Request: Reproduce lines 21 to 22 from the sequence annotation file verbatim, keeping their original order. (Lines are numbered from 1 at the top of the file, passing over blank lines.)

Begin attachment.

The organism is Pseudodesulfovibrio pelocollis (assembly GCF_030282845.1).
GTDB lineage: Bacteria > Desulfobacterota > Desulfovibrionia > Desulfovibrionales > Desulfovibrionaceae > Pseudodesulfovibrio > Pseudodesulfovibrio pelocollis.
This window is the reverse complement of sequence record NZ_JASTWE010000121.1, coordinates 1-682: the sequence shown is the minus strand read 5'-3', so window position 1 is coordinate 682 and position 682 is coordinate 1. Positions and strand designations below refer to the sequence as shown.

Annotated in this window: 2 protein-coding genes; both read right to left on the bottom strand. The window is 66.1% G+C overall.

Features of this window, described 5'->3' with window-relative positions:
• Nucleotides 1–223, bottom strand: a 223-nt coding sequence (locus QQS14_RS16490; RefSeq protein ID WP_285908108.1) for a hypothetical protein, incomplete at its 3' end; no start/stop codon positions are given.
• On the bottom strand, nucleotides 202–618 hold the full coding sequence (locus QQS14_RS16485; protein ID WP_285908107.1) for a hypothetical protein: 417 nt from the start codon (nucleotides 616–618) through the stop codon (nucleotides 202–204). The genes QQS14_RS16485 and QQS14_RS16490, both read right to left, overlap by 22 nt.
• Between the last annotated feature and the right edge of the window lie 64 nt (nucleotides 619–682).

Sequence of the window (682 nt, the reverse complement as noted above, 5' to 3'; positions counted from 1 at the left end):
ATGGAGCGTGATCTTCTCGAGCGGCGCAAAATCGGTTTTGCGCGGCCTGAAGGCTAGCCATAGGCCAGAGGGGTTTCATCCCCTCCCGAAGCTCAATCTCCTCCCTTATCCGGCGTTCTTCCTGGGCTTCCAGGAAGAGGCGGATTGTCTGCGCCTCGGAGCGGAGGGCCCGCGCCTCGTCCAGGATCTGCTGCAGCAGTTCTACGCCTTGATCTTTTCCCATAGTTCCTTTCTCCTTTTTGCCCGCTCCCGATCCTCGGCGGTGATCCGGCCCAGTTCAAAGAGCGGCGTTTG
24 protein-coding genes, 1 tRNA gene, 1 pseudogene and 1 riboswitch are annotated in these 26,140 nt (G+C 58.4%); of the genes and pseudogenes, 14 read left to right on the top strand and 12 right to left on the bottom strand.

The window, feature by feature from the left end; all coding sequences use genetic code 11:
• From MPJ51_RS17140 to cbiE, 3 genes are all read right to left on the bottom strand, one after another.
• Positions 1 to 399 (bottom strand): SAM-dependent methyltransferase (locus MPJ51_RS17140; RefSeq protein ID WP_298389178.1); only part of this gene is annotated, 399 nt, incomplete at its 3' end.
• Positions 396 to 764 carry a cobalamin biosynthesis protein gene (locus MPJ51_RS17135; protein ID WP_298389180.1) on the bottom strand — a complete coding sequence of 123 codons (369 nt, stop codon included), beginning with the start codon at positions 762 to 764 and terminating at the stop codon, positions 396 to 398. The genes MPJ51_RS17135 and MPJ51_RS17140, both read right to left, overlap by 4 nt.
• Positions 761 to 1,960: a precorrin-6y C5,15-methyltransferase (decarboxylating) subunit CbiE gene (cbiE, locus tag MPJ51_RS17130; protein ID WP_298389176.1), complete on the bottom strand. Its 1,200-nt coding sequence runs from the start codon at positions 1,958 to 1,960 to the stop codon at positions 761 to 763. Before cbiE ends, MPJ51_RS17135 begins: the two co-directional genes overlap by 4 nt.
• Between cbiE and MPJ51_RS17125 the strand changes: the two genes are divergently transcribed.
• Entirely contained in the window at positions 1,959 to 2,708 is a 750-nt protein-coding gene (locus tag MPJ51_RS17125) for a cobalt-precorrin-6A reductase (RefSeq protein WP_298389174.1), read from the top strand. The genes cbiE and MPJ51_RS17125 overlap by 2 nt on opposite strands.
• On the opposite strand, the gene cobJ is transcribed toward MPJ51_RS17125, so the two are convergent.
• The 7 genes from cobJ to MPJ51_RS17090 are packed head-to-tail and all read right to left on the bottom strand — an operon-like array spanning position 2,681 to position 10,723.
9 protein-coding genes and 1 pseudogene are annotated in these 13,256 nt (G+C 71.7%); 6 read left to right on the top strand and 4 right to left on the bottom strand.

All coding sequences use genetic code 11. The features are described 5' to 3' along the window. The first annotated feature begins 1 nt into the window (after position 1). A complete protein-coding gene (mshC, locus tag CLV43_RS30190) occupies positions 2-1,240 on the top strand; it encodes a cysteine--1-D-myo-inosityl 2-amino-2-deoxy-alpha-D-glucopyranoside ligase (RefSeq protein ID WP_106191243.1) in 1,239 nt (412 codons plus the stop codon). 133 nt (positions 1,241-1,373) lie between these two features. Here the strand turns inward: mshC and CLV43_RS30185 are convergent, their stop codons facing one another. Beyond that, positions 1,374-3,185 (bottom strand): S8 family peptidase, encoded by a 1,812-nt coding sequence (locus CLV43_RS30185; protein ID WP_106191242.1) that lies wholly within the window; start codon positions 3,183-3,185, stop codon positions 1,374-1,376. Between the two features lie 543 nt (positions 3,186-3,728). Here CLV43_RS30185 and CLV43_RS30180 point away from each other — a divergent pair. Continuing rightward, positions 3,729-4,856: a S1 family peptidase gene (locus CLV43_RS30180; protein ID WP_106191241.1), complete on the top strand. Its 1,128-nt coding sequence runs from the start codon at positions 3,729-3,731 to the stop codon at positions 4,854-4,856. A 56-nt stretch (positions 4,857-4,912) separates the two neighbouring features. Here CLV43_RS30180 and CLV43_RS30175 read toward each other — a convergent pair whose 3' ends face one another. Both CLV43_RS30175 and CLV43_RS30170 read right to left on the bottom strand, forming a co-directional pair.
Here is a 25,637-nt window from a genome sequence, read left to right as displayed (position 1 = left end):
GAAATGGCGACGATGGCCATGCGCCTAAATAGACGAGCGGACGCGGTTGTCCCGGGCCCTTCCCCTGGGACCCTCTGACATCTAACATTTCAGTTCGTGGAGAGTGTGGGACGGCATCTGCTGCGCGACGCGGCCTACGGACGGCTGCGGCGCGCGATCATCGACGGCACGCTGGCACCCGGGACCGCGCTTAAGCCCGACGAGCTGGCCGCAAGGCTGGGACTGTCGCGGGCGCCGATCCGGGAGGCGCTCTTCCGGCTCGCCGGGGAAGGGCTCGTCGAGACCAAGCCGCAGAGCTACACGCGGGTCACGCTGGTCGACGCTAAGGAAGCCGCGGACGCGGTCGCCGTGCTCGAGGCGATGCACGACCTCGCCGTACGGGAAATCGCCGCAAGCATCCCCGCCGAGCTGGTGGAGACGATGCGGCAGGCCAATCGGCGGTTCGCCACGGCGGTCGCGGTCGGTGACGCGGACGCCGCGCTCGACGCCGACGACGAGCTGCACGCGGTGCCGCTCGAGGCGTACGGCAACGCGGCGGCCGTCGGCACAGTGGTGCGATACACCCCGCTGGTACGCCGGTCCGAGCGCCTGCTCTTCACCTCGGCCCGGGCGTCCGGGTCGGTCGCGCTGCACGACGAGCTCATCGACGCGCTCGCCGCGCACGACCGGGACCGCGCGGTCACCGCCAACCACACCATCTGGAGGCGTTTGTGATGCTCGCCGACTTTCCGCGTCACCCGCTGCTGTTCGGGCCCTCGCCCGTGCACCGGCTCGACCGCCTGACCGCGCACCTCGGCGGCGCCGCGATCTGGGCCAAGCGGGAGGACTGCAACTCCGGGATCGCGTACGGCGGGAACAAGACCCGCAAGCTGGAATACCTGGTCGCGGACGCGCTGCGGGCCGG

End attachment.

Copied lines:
9 protein-coding genes and 1 pseudogene are annotated in these 13,256 nt (G+C 71.7%); 6 read left to right on the top strand and 4 right to left on the bottom strand.

All coding sequences use genetic code 11. The features are described 5' to 3' along the window. The first annotated feature begins 1 nt into the window (after position 1). A complete protein-coding gene (mshC, locus tag CLV43_RS30190) occupies positions 2-1,240 on the top strand; it encodes a cysteine--1-D-myo-inosityl 2-amino-2-deoxy-alpha-D-glucopyranoside ligase (RefSeq protein ID WP_106191243.1) in 1,239 nt (412 codons plus the stop codon). 133 nt (positions 1,241-1,373) lie between these two features. Here the strand turns inward: mshC and CLV43_RS30185 are convergent, their stop codons facing one another. Beyond that, positions 1,374-3,185 (bottom strand): S8 family peptidase, encoded by a 1,812-nt coding sequence (locus CLV43_RS30185; protein ID WP_106191242.1) that lies wholly within the window; start codon positions 3,183-3,185, stop codon positions 1,374-1,376. Between the two features lie 543 nt (positions 3,186-3,728). Here CLV43_RS30185 and CLV43_RS30180 point away from each other — a divergent pair. Continuing rightward, positions 3,729-4,856: a S1 family peptidase gene (locus CLV43_RS30180; protein ID WP_106191241.1), complete on the top strand. Its 1,128-nt coding sequence runs from the start codon at positions 3,729-3,731 to the stop codon at positions 4,854-4,856. A 56-nt stretch (positions 4,857-4,912) separates the two neighbouring features. Here CLV43_RS30180 and CLV43_RS30175 read toward each other — a convergent pair whose 3' ends face one another. Both CLV43_RS30175 and CLV43_RS30170 read right to left on the bottom strand, forming a co-directional pair.